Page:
state legislatures

Strikes in CA, Republicans in FL Admitting Loss of Quality: Fallout from Long-Term Underfunding of Higher Education

Since 1985, decreased funding of state universities has forced tuition to increase six-fold while consumer prices only doubled. (Bureau of Labor Statistics data via Economix blog.)

Back in early March, Catherine Rampell wrote in the New York Times about the ongoing trend since the mid 1980’s to cut state funding for higher education, noting that it has led to cutbacks in some of the very few areas of instruction where graduates actually face better employment prospects. She put up a companion piece at the Times’ Economix blog, where she was even more explicit about how it is the refusal by state legislatures to adequately fund higher education that is leading to the current problem of decreasing educational offerings despite skyrocketing tuition costs:

But at least at public colleges and universities — which enroll three out of every four American college students — the main cause of tuition growth has been huge state funding cuts.

There was quite a Twitter kerfluffle last week over the funding situation at the University of Florida, when it was claimed that Computer Science was being shut down while funds were being shifted to the athletic department. That was wrong on both counts, as the University is still struggling with how Computer Science will be organized, but it is not going away. Rather than taking money from academics, PolitiFact explains that the Athletic Association, which is a separate nonprofit, has given back over $60 million to the University since 1991 for academic use.

Unfortunately, that story obscured the real news on higher education in Florida, when Governor Rick Scott vetoed a bill that had passed the Florida legislature with a huge bipartisan majority, giving the University of Florida and Florida State University the ability to bypass the 15% per year limit on tuition increases in order to make up a larger portion of the huge cuts in state funding for higher education in this year’s budget:

The veto comes at a tense time, with universities bracing for a painful state budget cut for the fifth year in a row. This year, the total cut to the system is $300 million. Continue reading

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emptywheel @ncweaver Yes, but is there anyway to avoid this if an entity that is trying to exhaust it knows how to trigger?
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emptywheel @palewire Fair question. I should have. @ourmaninchicago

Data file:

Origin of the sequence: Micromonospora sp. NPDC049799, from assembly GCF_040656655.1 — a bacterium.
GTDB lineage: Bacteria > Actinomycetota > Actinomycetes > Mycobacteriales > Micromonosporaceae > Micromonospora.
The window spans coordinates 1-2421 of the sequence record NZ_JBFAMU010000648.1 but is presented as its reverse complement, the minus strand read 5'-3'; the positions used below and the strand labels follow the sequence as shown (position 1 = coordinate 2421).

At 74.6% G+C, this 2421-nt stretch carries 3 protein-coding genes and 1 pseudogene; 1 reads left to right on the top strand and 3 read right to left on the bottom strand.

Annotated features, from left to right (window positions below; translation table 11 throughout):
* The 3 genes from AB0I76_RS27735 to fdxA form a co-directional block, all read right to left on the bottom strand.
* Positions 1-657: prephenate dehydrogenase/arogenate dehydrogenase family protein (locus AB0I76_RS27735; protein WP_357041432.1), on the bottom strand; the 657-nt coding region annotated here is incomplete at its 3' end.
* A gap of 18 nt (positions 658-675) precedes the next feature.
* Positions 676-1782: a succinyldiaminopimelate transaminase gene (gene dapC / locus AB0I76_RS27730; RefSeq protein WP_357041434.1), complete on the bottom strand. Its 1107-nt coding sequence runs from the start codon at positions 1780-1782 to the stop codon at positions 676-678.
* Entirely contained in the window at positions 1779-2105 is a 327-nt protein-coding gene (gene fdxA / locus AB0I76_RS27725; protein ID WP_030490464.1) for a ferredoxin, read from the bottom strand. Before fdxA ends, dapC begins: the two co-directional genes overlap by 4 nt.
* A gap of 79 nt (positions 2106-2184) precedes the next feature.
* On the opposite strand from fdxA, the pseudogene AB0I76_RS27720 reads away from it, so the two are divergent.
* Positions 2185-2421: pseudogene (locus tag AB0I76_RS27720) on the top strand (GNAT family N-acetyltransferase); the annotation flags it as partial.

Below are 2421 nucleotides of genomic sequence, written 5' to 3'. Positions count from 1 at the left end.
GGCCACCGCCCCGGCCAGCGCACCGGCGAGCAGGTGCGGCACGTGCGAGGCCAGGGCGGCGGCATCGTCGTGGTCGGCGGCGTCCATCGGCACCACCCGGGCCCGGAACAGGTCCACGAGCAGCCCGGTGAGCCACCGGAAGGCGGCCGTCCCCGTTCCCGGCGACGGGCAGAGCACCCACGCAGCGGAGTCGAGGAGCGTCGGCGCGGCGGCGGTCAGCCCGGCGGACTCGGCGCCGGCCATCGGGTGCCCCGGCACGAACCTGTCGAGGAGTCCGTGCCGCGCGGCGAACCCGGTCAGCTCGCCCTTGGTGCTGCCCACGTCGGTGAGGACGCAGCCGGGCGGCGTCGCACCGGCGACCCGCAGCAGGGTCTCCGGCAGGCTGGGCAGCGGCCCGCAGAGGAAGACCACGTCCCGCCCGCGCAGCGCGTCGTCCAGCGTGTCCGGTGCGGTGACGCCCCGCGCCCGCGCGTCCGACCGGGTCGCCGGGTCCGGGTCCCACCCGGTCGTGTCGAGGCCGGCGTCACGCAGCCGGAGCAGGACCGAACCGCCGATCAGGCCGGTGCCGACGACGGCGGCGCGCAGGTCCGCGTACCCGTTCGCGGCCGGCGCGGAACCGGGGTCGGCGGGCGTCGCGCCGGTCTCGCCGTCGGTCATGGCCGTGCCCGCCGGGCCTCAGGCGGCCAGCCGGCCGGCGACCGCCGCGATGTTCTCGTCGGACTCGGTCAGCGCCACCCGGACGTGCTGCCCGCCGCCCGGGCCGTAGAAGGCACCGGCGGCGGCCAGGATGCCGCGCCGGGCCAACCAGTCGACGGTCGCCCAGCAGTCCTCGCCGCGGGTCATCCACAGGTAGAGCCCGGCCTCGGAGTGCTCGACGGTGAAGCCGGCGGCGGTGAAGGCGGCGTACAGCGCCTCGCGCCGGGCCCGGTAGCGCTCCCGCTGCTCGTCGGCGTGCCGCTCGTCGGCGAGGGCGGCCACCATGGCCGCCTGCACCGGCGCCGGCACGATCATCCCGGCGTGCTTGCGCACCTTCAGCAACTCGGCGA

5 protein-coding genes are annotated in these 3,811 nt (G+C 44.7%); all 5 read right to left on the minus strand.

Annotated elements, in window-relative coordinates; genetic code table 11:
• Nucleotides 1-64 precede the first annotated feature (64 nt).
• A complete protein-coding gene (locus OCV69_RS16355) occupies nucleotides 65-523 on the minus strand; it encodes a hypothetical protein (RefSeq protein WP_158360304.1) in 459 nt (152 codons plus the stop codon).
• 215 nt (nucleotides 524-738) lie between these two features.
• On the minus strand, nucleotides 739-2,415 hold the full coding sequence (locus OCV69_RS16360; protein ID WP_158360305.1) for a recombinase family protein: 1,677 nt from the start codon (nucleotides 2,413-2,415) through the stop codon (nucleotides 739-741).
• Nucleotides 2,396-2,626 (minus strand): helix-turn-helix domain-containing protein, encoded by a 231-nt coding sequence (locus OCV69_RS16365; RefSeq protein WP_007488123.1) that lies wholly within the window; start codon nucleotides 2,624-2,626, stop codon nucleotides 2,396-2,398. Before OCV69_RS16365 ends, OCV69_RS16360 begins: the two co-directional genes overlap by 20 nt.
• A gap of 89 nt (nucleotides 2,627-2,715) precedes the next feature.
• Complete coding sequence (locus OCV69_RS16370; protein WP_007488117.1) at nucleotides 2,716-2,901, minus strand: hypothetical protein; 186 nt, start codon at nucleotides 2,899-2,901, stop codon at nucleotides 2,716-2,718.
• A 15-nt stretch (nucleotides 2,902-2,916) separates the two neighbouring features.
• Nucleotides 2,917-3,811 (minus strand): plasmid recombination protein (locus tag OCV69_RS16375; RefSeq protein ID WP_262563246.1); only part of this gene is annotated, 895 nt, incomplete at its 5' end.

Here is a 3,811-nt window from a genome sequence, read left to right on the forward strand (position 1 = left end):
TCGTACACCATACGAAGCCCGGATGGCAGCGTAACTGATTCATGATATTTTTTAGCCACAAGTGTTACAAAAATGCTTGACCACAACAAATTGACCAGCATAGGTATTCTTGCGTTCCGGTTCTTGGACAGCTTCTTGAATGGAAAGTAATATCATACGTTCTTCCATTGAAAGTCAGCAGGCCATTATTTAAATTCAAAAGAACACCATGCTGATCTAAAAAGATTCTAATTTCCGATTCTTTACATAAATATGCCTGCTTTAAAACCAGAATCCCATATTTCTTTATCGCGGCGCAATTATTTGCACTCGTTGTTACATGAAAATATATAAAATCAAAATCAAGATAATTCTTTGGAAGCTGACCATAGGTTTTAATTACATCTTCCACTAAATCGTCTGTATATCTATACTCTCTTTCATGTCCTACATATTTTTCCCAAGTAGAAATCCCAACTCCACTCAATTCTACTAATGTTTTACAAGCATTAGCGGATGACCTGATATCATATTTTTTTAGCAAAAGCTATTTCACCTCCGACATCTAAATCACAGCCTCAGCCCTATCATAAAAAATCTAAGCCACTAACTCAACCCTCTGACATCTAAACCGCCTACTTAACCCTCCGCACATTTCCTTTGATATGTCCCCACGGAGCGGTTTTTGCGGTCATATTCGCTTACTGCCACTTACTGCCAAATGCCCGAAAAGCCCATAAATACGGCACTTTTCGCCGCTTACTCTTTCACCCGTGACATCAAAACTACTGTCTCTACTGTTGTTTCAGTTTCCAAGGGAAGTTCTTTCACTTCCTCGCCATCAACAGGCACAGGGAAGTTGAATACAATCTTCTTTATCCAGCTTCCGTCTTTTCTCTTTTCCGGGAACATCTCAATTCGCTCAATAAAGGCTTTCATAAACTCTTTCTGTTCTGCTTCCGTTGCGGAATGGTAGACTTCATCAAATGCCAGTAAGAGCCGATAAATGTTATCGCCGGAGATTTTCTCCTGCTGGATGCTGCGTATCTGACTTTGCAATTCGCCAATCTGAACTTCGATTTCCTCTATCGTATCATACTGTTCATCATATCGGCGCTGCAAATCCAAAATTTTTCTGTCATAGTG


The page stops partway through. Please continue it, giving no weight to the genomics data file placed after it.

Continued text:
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emptywheel @ourmaninchicago Talk to me when CNN covers it for 24 hours.
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emptywheel @ncweaver https://t.co/am9OmQJua9 Note WL Saudi cables claimed Sauds responsible tho may not be real.
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emptywheel @ncweaver I'm still interested in time someone spamouflaged IRGC just as the time FBI was trying to trap them in sting.
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emptywheel @ncweaver Oh, was just envisioning a spying target (admittedly, not primarily via XKS) that wasn't really about threats.
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emptywheel @ncweaver It's the Merkel threat I'm really worried about.
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emptywheel @JBauerofPrivacy I'm not so much worried about what you're telling your kids as I am that you're listening to all this Journey.
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emptywheel RT @matthewstoller: Age demographic split on Greek referendum vote was the same split as in Scotland.
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emptywheel @_cypherpunks_ Not me. I'm hoping the banksters sweat some, but I'm not optimistic.
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emptywheel Zero alleged ISIS attacks. And so the press will snooze on this... https://t.co/8FvDjyXKWa
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bmaz @nancyleong @espinsegall You know, I think we actually do more often than not. It is just that some issues are magnified. Also, I love Eric!
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July 2015
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